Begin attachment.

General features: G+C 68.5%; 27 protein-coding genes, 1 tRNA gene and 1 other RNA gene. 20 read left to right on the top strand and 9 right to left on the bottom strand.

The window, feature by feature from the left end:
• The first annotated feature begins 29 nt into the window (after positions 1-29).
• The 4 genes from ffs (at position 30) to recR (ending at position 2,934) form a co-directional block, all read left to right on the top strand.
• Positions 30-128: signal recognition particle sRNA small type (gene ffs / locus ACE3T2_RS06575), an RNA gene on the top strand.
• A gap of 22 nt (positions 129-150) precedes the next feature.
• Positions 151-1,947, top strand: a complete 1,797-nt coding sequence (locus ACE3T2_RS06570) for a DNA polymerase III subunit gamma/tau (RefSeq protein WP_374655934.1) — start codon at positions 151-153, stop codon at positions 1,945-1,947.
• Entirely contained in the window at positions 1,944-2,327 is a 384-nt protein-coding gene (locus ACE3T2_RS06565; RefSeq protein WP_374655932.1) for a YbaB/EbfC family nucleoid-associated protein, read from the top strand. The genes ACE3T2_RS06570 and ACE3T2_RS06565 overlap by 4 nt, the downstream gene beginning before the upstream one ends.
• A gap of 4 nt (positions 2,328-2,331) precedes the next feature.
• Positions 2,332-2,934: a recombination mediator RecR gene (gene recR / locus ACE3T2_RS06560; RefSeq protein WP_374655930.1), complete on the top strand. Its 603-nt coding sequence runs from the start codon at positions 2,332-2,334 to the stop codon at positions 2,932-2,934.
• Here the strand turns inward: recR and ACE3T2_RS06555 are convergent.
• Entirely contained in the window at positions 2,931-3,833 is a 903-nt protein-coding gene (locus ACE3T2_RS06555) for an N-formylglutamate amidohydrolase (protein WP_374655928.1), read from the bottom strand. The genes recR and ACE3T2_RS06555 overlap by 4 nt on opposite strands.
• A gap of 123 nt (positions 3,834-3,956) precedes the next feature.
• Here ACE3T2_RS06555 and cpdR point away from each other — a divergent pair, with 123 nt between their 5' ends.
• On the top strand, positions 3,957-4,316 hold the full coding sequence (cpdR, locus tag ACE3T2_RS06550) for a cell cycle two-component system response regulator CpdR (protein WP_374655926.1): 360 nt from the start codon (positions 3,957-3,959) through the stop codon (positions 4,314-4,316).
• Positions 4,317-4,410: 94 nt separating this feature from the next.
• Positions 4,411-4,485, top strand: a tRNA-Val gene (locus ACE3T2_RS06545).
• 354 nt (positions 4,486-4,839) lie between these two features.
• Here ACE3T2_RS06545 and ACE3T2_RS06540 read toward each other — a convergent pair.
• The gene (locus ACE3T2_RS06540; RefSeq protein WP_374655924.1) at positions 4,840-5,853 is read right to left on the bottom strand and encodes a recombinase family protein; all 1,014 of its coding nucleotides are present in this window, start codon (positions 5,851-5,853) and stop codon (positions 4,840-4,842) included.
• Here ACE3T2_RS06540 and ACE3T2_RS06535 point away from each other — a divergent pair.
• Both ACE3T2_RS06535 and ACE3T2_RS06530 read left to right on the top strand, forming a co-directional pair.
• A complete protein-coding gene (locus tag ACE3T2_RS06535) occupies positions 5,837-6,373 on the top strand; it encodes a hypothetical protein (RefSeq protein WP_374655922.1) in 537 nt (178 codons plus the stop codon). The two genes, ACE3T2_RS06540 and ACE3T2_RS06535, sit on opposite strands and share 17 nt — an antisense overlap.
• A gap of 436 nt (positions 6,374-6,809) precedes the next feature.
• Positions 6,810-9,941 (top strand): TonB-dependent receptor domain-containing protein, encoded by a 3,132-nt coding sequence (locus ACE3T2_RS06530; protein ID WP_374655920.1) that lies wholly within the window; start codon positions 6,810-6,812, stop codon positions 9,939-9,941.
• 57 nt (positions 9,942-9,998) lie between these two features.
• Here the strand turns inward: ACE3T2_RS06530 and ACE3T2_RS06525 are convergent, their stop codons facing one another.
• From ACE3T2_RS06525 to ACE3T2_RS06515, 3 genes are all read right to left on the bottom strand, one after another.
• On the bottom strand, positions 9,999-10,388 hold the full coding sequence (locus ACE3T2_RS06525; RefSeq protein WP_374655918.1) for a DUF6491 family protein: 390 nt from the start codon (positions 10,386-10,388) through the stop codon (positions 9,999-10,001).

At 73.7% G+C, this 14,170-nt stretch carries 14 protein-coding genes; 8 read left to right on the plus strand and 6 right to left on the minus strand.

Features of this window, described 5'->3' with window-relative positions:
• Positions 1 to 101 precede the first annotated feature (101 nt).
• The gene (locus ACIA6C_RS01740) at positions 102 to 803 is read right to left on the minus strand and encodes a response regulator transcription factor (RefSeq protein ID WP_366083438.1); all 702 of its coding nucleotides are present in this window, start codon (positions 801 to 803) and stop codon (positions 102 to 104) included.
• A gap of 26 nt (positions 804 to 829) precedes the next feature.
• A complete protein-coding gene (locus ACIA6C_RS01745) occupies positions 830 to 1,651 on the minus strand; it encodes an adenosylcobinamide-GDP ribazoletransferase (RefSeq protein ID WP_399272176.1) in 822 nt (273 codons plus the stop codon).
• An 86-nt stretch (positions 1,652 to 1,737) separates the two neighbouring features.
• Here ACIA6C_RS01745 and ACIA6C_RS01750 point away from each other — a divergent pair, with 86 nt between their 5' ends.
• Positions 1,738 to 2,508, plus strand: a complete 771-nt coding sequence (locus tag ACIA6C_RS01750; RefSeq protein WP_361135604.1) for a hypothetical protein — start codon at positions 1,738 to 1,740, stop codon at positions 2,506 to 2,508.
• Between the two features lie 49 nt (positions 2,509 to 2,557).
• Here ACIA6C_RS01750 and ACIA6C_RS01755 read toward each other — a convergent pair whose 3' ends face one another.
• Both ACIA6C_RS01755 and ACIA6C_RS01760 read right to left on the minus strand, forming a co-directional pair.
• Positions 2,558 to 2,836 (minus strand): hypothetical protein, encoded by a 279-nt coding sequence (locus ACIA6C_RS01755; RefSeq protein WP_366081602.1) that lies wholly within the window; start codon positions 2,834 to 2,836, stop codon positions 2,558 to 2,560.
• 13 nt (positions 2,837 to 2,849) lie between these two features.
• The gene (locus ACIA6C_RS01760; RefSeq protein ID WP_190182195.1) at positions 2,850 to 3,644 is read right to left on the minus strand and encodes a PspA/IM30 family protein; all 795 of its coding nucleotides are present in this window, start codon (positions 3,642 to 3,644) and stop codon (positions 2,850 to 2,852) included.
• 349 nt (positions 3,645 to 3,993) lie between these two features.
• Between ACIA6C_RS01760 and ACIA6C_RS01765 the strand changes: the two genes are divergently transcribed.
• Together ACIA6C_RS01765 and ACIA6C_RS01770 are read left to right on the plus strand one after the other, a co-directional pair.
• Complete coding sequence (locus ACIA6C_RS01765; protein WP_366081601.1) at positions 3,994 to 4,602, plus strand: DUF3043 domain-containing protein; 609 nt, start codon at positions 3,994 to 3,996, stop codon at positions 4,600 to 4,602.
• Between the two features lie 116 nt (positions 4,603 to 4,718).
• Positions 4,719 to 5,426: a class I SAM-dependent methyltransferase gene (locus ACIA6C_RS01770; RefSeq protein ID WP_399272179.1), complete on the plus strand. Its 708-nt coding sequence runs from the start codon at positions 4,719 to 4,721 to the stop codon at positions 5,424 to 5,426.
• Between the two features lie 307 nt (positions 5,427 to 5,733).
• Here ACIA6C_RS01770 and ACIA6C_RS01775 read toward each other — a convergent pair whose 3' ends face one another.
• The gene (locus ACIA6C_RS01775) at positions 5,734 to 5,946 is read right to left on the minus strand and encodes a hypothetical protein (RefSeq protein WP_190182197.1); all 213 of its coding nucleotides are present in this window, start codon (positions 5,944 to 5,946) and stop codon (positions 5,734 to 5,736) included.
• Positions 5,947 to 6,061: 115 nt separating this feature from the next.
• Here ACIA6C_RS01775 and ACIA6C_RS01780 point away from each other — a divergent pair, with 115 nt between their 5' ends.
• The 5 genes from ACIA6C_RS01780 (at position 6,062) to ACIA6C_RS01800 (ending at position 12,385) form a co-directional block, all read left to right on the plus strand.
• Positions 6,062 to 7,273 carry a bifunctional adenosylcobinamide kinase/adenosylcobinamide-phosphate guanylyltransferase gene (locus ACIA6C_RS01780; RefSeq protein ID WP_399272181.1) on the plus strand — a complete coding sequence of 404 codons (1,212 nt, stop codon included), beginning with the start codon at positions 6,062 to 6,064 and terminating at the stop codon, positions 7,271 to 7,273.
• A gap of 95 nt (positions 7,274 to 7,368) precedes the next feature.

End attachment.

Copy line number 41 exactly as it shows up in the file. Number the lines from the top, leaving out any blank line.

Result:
• Both ACIA6C_RS01755 and ACIA6C_RS01760 read right to left on the minus strand, forming a co-directional pair.